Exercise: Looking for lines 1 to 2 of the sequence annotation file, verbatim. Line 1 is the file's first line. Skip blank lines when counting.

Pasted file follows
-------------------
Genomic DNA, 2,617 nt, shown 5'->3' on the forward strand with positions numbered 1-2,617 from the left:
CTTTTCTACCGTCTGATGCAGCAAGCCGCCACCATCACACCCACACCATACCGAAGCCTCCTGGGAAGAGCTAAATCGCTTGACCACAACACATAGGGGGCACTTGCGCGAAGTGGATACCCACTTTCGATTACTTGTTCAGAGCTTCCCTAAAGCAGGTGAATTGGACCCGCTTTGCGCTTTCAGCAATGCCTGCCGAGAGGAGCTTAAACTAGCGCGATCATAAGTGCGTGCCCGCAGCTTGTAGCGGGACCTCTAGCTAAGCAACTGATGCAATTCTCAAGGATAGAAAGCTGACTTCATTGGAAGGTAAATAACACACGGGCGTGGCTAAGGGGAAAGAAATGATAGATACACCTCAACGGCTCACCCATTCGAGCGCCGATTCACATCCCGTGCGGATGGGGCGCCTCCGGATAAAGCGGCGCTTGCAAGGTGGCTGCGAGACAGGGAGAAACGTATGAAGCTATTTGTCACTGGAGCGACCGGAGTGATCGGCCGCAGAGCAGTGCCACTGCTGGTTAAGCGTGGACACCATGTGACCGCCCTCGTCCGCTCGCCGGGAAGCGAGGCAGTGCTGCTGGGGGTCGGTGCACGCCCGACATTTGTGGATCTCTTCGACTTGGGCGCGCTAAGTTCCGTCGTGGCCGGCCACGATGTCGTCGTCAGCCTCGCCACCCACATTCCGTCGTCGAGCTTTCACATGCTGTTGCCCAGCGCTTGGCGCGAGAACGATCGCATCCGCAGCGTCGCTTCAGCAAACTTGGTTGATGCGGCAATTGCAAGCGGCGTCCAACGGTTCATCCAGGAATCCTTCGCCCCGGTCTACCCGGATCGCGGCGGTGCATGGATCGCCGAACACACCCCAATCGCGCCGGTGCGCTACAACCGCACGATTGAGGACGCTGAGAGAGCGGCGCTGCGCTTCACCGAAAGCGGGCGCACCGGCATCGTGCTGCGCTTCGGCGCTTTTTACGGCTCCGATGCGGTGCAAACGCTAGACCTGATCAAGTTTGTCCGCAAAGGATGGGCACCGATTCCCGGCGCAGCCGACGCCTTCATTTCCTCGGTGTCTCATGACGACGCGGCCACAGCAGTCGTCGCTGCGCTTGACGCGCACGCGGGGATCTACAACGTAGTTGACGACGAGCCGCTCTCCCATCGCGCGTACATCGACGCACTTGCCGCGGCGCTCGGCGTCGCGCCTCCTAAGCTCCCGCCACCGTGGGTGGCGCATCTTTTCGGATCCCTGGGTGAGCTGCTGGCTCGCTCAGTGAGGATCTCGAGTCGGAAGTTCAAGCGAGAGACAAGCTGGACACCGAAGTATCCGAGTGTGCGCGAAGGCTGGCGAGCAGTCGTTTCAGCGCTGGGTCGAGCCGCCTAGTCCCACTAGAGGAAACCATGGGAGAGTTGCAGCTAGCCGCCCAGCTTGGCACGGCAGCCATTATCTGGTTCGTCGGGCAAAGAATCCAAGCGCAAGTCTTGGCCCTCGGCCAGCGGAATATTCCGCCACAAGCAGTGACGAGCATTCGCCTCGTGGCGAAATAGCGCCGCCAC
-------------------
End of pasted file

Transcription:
Genomic DNA, 2,617 nt, shown 5'->3' on the forward strand with positions numbered 1-2,617 from the left:
CTTTTCTACCGTCTGATGCAGCAAGCCGCCACCATCACACCCACACCATACCGAAGCCTCCTGGGAAGAGCTAAATCGCTTGACCACAACACATAGGGGGCACTTGCGCGAAGTGGATACCCACTTTCGATTACTTGTTCAGAGCTTCCCTAAAGCAGGTGAATTGGACCCGCTTTGCGCTTTCAGCAATGCCTGCCGAGAGGAGCTTAAACTAGCGCGATCATAAGTGCGTGCCCGCAGCTTGTAGCGGGACCTCTAGCTAAGCAACTGATGCAATTCTCAAGGATAGAAAGCTGACTTCATTGGAAGGTAAATAACACACGGGCGTGGCTAAGGGGAAAGAAATGATAGATACACCTCAACGGCTCACCCATTCGAGCGCCGATTCACATCCCGTGCGGATGGGGCGCCTCCGGATAAAGCGGCGCTTGCAAGGTGGCTGCGAGACAGGGAGAAACGTATGAAGCTATTTGTCACTGGAGCGACCGGAGTGATCGGCCGCAGAGCAGTGCCACTGCTGGTTAAGCGTGGACACCATGTGACCGCCCTCGTCCGCTCGCCGGGAAGCGAGGCAGTGCTGCTGGGGGTCGGTGCACGCCCGACATTTGTGGATCTCTTCGACTTGGGCGCGCTAAGTTCCGTCGTGGCCGGCCACGATGTCGTCGTCAGCCTCGCCACCCACATTCCGTCGTCGAGCTTTCACATGCTGTTGCCCAGCGCTTGGCGCGAGAACGATCGCATCCGCAGCGTCGCTTCAGCAAACTTGGTTGATGCGGCAATTGCAAGCGGCGTCCAACGGTTCATCCAGGAATCCTTCGCCCCGGTCTACCCGGATCGCGGCGGTGCATGGATCGCCGAACACACCCCAATCGCGCCGGTGCGCTACAACCGCACGATTGAGGACGCTGAGAGAGCGGCGCTGCGCTTCACCGAAAGCGGGCGCACCGGCATCGTGCTGCGCTTCGGCGCTTTTTACGGCTCCGATGCGGTGCAAACGCTAGACCTGATCAAGTTTGTCCGCAAAGGATGGGCACCGATTCCCGGCGCAGCCGACGCCTTCATTTCCTCGGTGTCTCATGACGACGCGGCCACAGCAGTCGTCGCTGCGCTTGACGCGCACGCGGGGATCTACAACGTAGTTGACGACGAGCCGCTCTCCCATCGCGCGTACATCGACGCACTTGCCGCGGCGCTCGGCGTCGCGCCTCCTAAGCTCCCGCCACCGTGGGTGGCGCATCTTTTCGGATCCCTGGGTGAGCTGCTGGCTCGCTCAGTGAGGATCTCGAGTCGGAAGTTCAAGCGAGAGACAAGCTGGACACCGAAGTATCCGAGTGTGCGCGAAGGCTGGCGAGCAGTCGTTTCAGCGCTGGGTCGAGCCGCCTAGTCCCACTAGAGGAAACCATGGGAGAGTTGCAGCTAGCCGCCCAGCTTGGCACGGCAGCCATTATCTGGTTCGTCGGGCAAAGAATCCAAGCGCAAGTCTTGGCCCTCGGCCAGCGGAATATTCCGCCACAAGCAGTGACGAGCATTCGCCTCGTGGCGAAATAGCGCCGCCAC